Because of his unending commitment to the community of Africatown, Major Womack is one of the three founders of the Africatown Heritage Preservation Foundation upon its incorporation in 2019.
Ruth Taylor Ballard, a nursing pioneer in the Jim Crow south, is a 1953 graduate of Mobile County Training (High) School of Plateau, Alabama. Ms. Ballard is one of seven children whose parents instilled in her and her siblings, the value of an education. Ms. Ballard made history by becoming one of nineteen blacks to graduate from the first Licensed Practical Nurse (LPN) Program offered by Mobile County Public School System in 1955. Prior to this time, an African American who wanted to study nursing had to travel to places like Selma, Montgomery, and Tuskegee. Few had the means or the ability to do so, and those who did were denied admitting privileges at all but one of Mobile’s hospitals. Ms. Ballard earned her Registered Nurse (RN) certification continue to practice nursing for over 40 years. Ms. Ballard worked in a number of nursing environments throughout her profession She began her career at Providence Hospital and cap stoned her nursing career as a psychiatric nurse at Searcy Hospital in Mount Vernon, Alabama where she excelled and found her niche. Ms. Ballard is a trusted, well-known, and respected leader in the Africatown Community. She is an active member of historic Union Baptist Church and supports many community events related to Africatown including the Annual Youth Kite Making Project, various community recognitions, educational programs, and historical celebrations. She is an active member of Mobile County Training School Alumni Association where she serves as membership chairperson. She is on the Board of Directors for the Africatown environmental and community organization, C.H.E.S.S. As part of her ongoing desire that all people move towards healing, Ms. Ballard participated in the “August 2019 Day of Healing & Bell Ringing”, commemorating 400 years since the arrival of the first enslaved Africans to the first permanent English Colony in North America. As part of the ceremony, Ms. Ballard had the honor of releasing 110 butterflies, representing the number of enslaved persons who were illegally shipped to Mobile on the Clotilda. Because of her unending commitment to the community of Africatown, Ms. Ballard is one of the three founders of the Africatown Heritage Preservation Foundation upon its incorporation in 2019.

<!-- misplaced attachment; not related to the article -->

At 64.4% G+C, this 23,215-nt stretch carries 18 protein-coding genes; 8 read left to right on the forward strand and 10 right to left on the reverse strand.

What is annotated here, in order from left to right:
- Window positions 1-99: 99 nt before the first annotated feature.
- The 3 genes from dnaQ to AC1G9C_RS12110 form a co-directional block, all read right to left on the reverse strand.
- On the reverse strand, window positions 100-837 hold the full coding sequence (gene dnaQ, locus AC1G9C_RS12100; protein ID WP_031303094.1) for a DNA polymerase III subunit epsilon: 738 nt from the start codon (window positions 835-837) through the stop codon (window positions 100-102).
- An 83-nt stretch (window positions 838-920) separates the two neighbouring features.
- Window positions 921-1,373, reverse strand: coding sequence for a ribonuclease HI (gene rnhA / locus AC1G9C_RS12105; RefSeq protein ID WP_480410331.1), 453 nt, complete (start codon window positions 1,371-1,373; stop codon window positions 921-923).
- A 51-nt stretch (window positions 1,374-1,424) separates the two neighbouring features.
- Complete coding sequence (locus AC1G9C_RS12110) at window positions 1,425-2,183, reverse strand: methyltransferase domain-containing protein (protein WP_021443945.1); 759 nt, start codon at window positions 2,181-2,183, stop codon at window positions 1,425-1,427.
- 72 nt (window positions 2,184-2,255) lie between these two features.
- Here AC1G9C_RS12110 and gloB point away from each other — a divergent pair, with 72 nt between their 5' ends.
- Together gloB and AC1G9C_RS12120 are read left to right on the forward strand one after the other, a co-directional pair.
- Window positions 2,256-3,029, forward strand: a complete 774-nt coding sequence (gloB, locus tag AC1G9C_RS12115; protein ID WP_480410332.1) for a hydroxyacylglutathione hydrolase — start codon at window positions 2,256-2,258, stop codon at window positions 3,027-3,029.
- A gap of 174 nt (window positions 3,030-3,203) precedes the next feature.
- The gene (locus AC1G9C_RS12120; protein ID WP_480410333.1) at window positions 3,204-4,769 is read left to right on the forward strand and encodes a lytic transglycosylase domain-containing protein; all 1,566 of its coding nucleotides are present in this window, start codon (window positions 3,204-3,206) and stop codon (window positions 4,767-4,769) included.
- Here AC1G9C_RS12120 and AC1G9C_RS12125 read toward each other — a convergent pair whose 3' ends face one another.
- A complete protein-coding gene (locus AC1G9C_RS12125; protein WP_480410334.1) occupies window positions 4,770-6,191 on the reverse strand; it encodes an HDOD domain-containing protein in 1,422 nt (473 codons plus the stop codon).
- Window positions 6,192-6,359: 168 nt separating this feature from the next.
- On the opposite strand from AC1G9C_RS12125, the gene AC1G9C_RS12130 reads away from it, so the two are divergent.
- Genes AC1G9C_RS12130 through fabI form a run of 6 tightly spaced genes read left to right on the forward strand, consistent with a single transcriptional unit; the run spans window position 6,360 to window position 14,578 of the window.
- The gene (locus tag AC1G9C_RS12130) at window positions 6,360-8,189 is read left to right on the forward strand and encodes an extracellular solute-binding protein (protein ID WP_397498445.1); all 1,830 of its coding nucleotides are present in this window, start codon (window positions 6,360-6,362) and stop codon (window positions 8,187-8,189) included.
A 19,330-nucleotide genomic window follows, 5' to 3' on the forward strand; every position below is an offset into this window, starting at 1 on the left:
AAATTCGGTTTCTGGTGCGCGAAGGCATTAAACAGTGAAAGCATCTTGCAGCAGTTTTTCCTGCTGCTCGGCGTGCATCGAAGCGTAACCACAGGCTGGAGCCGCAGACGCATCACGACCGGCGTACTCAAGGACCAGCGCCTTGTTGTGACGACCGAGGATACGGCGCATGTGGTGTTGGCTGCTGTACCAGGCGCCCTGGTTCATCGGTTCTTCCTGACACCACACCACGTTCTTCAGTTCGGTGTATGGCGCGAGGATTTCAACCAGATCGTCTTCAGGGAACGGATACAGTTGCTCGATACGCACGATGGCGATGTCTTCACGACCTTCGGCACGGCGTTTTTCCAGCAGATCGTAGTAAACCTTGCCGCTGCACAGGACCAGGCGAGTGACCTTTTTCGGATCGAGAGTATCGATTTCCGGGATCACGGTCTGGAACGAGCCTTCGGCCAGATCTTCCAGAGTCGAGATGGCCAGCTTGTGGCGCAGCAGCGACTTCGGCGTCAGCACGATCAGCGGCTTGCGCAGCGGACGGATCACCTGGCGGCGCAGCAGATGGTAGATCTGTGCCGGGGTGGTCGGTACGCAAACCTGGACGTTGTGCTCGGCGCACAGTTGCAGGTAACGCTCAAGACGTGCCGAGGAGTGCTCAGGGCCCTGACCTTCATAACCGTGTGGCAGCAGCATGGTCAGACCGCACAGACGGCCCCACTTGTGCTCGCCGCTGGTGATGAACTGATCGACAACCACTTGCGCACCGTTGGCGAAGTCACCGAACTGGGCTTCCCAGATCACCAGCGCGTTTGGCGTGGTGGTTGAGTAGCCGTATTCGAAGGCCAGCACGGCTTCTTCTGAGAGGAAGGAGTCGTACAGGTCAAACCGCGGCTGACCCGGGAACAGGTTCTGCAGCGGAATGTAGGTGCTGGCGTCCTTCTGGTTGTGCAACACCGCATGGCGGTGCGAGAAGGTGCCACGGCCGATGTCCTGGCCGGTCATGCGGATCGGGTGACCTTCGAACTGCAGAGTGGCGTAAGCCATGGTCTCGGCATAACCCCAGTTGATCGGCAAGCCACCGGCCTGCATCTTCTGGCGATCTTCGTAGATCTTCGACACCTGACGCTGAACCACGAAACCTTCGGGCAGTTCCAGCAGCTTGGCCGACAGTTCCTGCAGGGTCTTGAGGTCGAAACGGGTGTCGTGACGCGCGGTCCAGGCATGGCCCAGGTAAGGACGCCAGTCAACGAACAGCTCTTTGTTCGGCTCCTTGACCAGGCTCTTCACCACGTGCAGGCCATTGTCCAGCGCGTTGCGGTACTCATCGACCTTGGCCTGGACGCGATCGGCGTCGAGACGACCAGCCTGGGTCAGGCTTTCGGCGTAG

Gregory (Greg) Cyprian is a native of Pontchartrain Park in New Orleans. He matriculated through the public school system and is a 1978 graduate of the oldest HBCU owned and operated by African Americans, Wilberforce University in Ohio, where he earned a B.S. in Accounting. He moved to Mobile in 1990 from Richmond, Virginia and Philadelphia, Pennsylvania as the Director of Operations at the Mobile Civic Center. He finished his career with the City of Mobile in 2021 as in Special Events. Currently he is Executive Director of Legacy 166 which is a non-profit organization that provides After-school Programs, Literacy Programming and Black Theatre through it's sub-company Imani Theatre Company. He also is owner and Publisher of Steppin' Out Newspaper.
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Africatown Heritage Preservation Foundation
P.O. Box 66478 Mobile, Alabama 36660